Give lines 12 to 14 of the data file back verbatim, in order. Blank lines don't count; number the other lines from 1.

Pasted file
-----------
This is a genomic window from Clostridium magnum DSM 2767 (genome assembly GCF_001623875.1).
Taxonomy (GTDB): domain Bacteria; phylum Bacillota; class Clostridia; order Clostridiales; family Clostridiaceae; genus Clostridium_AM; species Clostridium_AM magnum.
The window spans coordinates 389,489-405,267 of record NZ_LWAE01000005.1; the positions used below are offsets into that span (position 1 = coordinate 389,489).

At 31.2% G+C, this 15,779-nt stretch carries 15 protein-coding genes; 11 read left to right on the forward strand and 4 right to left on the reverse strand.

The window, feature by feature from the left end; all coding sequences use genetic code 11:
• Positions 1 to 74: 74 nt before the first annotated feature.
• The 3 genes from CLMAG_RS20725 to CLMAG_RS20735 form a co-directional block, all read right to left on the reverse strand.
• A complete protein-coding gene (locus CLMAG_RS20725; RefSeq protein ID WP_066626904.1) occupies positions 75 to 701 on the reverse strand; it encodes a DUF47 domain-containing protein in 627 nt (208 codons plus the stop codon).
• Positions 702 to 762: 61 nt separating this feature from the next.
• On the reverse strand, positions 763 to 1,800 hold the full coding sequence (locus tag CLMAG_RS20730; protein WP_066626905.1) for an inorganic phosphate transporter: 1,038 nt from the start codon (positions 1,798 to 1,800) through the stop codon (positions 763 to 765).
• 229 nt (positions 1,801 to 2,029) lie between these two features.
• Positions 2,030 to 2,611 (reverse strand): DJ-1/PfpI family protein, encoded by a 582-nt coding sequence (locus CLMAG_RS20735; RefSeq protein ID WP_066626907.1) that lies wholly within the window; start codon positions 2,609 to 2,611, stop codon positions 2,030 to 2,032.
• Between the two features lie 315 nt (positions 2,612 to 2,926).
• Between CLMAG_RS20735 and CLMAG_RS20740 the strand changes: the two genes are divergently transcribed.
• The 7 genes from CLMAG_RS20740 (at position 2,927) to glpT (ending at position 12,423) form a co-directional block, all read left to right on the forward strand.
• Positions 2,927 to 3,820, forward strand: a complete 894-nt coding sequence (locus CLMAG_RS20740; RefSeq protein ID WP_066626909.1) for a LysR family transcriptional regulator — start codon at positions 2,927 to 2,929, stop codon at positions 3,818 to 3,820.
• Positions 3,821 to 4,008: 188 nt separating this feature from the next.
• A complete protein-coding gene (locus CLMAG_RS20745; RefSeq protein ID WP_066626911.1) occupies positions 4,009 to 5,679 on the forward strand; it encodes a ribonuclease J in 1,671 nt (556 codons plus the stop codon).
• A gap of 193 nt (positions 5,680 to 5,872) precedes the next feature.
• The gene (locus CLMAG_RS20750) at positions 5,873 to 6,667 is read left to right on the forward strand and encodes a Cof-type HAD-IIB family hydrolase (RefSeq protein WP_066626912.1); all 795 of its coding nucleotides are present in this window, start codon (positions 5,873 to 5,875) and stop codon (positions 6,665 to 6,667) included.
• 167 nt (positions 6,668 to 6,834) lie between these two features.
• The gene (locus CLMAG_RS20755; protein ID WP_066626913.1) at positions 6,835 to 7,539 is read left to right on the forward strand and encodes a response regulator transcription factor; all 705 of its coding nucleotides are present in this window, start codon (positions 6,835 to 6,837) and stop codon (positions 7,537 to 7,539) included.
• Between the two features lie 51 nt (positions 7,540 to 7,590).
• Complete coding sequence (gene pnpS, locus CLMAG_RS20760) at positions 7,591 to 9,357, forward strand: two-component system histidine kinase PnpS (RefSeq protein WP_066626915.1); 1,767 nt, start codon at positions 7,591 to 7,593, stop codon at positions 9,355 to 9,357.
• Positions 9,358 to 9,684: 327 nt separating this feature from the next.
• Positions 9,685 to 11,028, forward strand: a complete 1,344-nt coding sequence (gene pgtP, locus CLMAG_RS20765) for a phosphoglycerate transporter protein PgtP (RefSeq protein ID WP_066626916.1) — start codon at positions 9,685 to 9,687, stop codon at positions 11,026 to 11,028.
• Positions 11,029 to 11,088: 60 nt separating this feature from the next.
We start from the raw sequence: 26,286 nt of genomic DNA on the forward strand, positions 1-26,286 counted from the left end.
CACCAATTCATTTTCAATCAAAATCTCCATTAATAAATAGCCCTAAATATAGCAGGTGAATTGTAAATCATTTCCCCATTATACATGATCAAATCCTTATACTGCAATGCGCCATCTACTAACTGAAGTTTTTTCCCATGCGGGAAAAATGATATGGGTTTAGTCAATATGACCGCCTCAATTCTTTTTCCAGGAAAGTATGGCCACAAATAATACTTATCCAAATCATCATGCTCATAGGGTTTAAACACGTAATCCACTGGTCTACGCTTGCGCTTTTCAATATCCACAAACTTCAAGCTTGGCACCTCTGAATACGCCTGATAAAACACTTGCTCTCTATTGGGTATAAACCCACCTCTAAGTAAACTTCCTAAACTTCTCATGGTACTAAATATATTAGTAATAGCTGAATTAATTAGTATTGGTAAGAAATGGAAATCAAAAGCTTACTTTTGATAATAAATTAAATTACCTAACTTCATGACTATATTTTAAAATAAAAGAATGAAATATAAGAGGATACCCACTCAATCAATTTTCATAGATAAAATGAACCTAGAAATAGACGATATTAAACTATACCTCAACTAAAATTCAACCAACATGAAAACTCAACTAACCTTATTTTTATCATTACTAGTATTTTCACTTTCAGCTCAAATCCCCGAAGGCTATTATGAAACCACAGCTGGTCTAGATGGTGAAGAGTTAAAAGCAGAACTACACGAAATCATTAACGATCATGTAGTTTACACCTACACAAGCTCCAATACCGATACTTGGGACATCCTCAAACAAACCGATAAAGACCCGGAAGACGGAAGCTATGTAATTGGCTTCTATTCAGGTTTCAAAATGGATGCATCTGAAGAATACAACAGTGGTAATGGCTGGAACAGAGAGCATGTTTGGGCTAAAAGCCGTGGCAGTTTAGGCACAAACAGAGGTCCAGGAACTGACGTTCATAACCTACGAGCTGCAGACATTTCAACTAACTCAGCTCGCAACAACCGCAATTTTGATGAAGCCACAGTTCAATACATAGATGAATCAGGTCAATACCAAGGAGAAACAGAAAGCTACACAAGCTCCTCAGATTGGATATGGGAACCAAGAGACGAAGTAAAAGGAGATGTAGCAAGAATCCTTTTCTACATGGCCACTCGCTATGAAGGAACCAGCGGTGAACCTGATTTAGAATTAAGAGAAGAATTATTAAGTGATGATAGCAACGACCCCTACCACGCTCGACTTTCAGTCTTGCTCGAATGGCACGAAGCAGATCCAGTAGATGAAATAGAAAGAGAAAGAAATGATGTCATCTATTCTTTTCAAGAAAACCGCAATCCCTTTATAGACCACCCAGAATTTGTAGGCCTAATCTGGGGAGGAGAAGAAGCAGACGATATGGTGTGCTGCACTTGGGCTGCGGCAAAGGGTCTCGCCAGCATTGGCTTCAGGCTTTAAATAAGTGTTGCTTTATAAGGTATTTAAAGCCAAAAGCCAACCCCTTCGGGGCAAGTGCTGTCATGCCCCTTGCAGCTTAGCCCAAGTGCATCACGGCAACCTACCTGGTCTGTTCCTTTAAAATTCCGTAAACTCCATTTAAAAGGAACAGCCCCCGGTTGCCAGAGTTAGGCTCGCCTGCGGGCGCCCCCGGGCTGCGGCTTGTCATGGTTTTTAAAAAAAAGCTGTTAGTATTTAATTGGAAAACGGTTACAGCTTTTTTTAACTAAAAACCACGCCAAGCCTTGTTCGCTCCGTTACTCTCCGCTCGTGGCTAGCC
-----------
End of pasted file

• Positions 2,030 to 2,611 (reverse strand): DJ-1/PfpI family protein, encoded by a 582-nt coding sequence (locus CLMAG_RS20735; RefSeq protein ID WP_066626907.1) that lies wholly within the window; start codon positions 2,609 to 2,611, stop codon positions 2,030 to 2,032.
• Between the two features lie 315 nt (positions 2,612 to 2,926).
• Between CLMAG_RS20735 and CLMAG_RS20740 the strand changes: the two genes are divergently transcribed.